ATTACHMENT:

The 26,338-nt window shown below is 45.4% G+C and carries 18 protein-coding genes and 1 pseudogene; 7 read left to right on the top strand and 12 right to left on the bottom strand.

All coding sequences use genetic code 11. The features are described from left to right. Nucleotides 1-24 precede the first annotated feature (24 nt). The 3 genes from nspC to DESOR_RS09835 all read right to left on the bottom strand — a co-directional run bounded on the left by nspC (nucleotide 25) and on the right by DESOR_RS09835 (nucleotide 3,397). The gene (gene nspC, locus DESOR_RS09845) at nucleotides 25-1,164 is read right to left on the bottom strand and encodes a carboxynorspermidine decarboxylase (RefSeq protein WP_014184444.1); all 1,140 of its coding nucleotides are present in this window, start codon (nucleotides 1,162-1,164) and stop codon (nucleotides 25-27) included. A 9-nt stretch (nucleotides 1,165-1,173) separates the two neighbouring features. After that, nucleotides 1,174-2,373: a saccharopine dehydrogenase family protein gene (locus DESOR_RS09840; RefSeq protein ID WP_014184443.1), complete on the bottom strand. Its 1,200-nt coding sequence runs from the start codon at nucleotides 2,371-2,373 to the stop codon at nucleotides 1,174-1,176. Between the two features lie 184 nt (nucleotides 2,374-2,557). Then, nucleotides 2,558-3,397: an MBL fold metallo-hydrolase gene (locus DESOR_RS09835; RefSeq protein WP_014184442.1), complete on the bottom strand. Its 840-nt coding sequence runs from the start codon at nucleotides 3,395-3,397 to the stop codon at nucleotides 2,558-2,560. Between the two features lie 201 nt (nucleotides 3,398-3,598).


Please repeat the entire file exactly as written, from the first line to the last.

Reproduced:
The 26,338-nt window shown below is 45.4% G+C and carries 18 protein-coding genes and 1 pseudogene; 7 read left to right on the top strand and 12 right to left on the bottom strand.

All coding sequences use genetic code 11. The features are described from left to right. Nucleotides 1-24 precede the first annotated feature (24 nt). The 3 genes from nspC to DESOR_RS09835 all read right to left on the bottom strand — a co-directional run bounded on the left by nspC (nucleotide 25) and on the right by DESOR_RS09835 (nucleotide 3,397). The gene (gene nspC, locus DESOR_RS09845) at nucleotides 25-1,164 is read right to left on the bottom strand and encodes a carboxynorspermidine decarboxylase (RefSeq protein WP_014184444.1); all 1,140 of its coding nucleotides are present in this window, start codon (nucleotides 1,162-1,164) and stop codon (nucleotides 25-27) included. A 9-nt stretch (nucleotides 1,165-1,173) separates the two neighbouring features. After that, nucleotides 1,174-2,373: a saccharopine dehydrogenase family protein gene (locus DESOR_RS09840; RefSeq protein ID WP_014184443.1), complete on the bottom strand. Its 1,200-nt coding sequence runs from the start codon at nucleotides 2,371-2,373 to the stop codon at nucleotides 1,174-1,176. Between the two features lie 184 nt (nucleotides 2,374-2,557). Then, nucleotides 2,558-3,397: an MBL fold metallo-hydrolase gene (locus DESOR_RS09835; RefSeq protein WP_014184442.1), complete on the bottom strand. Its 840-nt coding sequence runs from the start codon at nucleotides 3,395-3,397 to the stop codon at nucleotides 2,558-2,560. Between the two features lie 201 nt (nucleotides 3,398-3,598).